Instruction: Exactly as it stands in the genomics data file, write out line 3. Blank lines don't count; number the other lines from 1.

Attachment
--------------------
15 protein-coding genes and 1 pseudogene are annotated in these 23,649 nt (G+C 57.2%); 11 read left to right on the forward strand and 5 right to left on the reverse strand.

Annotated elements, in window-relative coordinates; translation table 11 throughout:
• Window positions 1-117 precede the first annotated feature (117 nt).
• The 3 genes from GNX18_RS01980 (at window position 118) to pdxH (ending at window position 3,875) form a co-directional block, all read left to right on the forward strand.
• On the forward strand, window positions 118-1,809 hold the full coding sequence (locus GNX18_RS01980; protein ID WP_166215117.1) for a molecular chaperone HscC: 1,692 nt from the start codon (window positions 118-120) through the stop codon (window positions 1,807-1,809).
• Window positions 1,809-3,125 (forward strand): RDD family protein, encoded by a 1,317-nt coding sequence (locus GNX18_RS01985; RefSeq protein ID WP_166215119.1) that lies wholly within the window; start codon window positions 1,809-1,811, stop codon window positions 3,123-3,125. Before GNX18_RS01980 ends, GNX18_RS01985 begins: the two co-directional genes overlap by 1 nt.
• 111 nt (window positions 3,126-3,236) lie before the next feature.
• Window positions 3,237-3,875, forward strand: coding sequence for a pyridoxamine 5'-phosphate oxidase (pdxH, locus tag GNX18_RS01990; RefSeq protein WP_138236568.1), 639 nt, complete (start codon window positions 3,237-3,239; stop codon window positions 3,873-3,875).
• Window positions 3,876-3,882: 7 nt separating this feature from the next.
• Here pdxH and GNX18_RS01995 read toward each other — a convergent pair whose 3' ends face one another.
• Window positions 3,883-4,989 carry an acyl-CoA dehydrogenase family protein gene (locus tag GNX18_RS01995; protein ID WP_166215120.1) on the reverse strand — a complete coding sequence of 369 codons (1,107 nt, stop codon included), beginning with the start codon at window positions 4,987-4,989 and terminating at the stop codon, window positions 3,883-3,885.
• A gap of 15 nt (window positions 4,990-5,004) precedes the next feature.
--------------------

• Window positions 1-117 precede the first annotated feature (117 nt).